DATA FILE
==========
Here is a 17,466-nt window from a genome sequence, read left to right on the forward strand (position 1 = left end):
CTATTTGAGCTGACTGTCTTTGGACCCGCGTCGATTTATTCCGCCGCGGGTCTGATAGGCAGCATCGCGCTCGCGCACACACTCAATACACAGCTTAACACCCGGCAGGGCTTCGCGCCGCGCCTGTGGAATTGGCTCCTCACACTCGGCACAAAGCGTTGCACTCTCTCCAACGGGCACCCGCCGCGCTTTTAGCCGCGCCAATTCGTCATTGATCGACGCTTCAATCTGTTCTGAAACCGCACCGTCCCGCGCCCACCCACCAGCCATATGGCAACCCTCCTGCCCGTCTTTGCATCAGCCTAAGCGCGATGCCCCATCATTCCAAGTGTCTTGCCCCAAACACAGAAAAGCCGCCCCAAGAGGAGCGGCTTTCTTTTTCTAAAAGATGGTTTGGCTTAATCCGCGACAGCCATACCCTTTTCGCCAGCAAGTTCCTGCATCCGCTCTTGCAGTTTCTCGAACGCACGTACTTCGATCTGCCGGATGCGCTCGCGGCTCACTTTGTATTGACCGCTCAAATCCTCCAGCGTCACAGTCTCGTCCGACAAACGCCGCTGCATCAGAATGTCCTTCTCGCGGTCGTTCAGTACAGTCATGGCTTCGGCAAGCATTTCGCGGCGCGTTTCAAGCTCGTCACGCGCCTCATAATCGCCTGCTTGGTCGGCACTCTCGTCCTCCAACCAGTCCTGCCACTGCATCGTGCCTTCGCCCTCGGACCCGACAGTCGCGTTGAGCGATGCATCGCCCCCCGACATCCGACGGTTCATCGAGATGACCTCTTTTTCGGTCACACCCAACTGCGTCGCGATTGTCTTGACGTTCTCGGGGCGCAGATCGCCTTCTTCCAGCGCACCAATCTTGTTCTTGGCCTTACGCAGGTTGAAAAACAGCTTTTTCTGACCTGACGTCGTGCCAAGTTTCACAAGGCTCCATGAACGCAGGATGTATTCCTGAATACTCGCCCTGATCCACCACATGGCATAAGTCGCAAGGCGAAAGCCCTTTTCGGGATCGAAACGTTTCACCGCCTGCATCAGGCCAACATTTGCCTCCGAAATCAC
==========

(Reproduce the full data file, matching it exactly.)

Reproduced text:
Here is a 17,466-nt window from a genome sequence, read left to right on the forward strand (position 1 = left end):
CTATTTGAGCTGACTGTCTTTGGACCCGCGTCGATTTATTCCGCCGCGGGTCTGATAGGCAGCATCGCGCTCGCGCACACACTCAATACACAGCTTAACACCCGGCAGGGCTTCGCGCCGCGCCTGTGGAATTGGCTCCTCACACTCGGCACAAAGCGTTGCACTCTCTCCAACGGGCACCCGCCGCGCTTTTAGCCGCGCCAATTCGTCATTGATCGACGCTTCAATCTGTTCTGAAACCGCACCGTCCCGCGCCCACCCACCAGCCATATGGCAACCCTCCTGCCCGTCTTTGCATCAGCCTAAGCGCGATGCCCCATCATTCCAAGTGTCTTGCCCCAAACACAGAAAAGCCGCCCCAAGAGGAGCGGCTTTCTTTTTCTAAAAGATGGTTTGGCTTAATCCGCGACAGCCATACCCTTTTCGCCAGCAAGTTCCTGCATCCGCTCTTGCAGTTTCTCGAACGCACGTACTTCGATCTGCCGGATGCGCTCGCGGCTCACTTTGTATTGACCGCTCAAATCCTCCAGCGTCACAGTCTCGTCCGACAAACGCCGCTGCATCAGAATGTCCTTCTCGCGGTCGTTCAGTACAGTCATGGCTTCGGCAAGCATTTCGCGGCGCGTTTCAAGCTCGTCACGCGCCTCATAATCGCCTGCTTGGTCGGCACTCTCGTCCTCCAACCAGTCCTGCCACTGCATCGTGCCTTCGCCCTCGGACCCGACAGTCGCGTTGAGCGATGCATCGCCCCCCGACATCCGACGGTTCATCGAGATGACCTCTTTTTCGGTCACACCCAACTGCGTCGCGATTGTCTTGACGTTCTCGGGGCGCAGATCGCCTTCTTCCAGCGCACCAATCTTGTTCTTGGCCTTACGCAGGTTGAAAAACAGCTTTTTCTGACCTGACGTCGTGCCAAGTTTCACAAGGCTCCATGAACGCAGGATGTATTCCTGAATACTCGCCCTGATCCACCACATGGCATAAGTCGCAAGGCGAAAGCCCTTTTCGGGATCGAAACGTTTCACCGCCTGCATCAGGCCAACATTTGCCTCCGAAATCAC